Zac Elsik must draft a lot.
I mean, how else does someone spend so much time brewing Modern decks built around fourteenth-pick draft commons that only serve to annoy you when you accidentally roll over one in your chair? He must be so constantly annoyed with them that his only recourse was to put them in decks.
For those in need of a refresher, Zac Elsik is the creator of Lantern Control, notably winning Grand Prix Oklahoma City 2015 with his creation that has no doubt generated more eye rolls from opponents than any other in recent memory. If you had told me five years ago that someone would build a successful Modern deck with Ghoulcaller's Bell, I would've told you you were crazy. And I would've been right.
Not one to rest on his laurels, Zac is back with a deck that has 21 cards you wouldn't register in a 40-card format, much less one where you can kill people on turn 3. Fortunately, this monstrosity can kill as early as turn 2. Cast a Serum Visions into a Puresteel Paladin or Sram, Senior Edificer and you can start chaining embarrassing zero-mana Equipment spells together until you find a Mox Opal and a Retract to do it all over again. Eventually you draw enough Mox Opals to cast a lethal Grapeshot…that is, if your opponent hasn't signed the match slip in shame already.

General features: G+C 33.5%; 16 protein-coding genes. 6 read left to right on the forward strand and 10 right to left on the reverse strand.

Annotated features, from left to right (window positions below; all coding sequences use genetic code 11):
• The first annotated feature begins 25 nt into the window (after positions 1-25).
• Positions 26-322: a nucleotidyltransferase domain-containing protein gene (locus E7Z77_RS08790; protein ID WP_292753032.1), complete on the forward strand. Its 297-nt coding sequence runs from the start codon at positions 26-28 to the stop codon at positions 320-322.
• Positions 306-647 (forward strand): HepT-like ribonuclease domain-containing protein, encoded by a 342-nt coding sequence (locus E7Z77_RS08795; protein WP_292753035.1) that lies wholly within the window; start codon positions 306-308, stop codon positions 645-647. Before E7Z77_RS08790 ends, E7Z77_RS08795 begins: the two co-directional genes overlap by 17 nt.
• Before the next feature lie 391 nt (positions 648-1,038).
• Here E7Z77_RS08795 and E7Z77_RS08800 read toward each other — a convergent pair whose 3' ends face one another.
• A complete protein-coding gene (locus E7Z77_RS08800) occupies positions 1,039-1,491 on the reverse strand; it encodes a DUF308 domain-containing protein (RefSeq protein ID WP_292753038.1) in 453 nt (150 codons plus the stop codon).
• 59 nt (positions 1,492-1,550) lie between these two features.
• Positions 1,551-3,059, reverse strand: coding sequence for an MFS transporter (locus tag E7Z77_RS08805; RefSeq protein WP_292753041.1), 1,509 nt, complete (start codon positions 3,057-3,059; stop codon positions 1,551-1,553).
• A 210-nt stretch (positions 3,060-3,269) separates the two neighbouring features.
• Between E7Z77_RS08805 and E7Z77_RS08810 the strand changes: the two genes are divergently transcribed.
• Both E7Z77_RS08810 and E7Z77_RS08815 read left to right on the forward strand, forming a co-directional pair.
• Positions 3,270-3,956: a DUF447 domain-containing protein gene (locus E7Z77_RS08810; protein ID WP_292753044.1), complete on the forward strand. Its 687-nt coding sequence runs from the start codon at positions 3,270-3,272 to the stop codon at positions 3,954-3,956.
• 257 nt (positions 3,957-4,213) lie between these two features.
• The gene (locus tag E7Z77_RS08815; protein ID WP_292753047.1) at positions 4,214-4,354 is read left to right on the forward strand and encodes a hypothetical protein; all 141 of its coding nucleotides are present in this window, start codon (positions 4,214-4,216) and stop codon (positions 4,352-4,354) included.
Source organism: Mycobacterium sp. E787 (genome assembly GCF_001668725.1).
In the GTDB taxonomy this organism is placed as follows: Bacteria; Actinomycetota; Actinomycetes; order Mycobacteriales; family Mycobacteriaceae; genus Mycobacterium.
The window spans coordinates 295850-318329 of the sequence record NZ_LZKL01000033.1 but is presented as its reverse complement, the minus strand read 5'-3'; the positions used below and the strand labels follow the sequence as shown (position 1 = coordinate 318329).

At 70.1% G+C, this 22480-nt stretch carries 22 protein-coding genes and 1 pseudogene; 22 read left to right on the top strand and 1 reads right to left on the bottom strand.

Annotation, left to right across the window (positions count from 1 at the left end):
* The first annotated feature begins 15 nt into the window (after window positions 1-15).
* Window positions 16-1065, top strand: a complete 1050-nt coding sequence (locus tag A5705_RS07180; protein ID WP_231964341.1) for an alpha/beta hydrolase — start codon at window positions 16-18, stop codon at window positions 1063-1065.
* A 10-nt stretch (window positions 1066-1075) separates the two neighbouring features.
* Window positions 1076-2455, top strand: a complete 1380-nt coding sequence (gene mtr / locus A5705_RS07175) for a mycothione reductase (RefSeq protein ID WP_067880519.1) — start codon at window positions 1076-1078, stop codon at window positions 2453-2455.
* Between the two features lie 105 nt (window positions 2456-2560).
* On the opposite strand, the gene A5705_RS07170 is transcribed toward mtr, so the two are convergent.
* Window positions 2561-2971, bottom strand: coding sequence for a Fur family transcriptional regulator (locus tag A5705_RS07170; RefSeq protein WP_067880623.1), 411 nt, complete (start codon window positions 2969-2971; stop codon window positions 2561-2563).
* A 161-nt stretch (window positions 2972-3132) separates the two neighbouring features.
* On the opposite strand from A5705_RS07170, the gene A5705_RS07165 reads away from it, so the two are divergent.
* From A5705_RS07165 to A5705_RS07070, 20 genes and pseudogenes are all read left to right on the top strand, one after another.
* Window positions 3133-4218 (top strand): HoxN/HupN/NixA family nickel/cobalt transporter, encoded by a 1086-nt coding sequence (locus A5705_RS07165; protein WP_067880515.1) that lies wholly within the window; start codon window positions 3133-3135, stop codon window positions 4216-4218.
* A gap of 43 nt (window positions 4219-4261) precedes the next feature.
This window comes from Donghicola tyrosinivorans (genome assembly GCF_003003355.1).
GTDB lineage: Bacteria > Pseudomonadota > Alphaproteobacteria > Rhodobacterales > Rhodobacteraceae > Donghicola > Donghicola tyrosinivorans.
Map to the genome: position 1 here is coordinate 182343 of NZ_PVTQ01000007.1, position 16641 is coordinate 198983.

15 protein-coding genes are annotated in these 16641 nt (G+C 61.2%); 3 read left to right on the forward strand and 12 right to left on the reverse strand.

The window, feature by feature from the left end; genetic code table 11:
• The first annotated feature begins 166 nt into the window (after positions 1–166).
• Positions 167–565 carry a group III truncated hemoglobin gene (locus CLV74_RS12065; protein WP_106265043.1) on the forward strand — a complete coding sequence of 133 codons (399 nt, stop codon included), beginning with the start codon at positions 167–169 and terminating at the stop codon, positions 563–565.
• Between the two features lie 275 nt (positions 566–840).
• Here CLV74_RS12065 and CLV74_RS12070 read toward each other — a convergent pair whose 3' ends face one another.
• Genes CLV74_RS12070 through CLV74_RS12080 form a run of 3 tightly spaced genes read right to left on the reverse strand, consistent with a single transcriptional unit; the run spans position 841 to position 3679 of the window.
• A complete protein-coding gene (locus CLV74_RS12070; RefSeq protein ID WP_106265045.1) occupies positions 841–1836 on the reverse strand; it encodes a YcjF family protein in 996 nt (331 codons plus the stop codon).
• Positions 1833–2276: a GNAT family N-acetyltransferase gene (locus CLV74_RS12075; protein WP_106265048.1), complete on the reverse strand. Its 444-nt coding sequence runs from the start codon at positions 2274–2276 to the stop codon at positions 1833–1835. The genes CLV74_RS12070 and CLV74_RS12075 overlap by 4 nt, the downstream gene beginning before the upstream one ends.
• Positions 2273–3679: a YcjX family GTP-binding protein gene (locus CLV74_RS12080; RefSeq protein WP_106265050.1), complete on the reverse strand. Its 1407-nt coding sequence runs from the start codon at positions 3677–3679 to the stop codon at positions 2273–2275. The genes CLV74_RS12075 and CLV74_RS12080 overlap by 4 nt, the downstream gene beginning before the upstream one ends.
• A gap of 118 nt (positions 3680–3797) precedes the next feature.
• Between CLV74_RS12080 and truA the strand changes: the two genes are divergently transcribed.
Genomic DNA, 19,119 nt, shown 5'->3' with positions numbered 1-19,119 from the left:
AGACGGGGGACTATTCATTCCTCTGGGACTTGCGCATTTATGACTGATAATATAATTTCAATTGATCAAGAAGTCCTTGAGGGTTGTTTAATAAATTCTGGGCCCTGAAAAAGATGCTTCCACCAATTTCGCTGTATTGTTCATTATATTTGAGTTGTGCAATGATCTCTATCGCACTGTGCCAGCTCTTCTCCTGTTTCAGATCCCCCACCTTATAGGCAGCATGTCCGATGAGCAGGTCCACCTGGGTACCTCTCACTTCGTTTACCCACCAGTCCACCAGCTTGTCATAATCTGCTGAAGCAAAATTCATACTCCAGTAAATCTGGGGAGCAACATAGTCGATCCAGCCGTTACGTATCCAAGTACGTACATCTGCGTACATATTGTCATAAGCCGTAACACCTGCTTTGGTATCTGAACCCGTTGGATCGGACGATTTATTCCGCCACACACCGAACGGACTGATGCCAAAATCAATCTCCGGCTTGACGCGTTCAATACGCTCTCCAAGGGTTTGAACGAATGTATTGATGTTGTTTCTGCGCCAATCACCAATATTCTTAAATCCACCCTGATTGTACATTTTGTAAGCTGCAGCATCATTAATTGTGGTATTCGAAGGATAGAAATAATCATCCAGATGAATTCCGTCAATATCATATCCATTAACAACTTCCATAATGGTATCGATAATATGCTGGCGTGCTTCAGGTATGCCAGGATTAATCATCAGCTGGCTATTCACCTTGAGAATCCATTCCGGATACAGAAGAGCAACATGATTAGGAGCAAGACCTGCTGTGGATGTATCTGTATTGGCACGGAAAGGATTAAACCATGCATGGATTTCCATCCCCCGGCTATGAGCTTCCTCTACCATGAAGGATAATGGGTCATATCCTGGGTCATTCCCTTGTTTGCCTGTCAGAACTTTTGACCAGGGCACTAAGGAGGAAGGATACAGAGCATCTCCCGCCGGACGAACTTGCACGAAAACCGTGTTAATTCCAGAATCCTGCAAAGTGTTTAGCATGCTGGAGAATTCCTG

This deck is not for the faint of heart. You're going to have opening hands that are complete nonsense and you need to mulligan aggressively and hope for the best. There's minimal protection and no back-up plan besides suiting up a 2/2 with some Bone Saws and going aggro, not the most reliable plan in a format of Tarmogoyf and Lightning Bolt. But you're going to win plenty of games where your opponent taps out on turn 2 or 3, thinking they are safe, or give in to the fear and give you time to set up a kill with Swan Song backup. Playing against a deck this threatening is no easy task, so use that to your advantage.
Now, granted, this is not an altogether new idea from Zac and many players saw the potential that Sram, Senior Edificer had in the archetype, but is there anyone more likely to jump into this deck and tune it to meet its potential? I think not.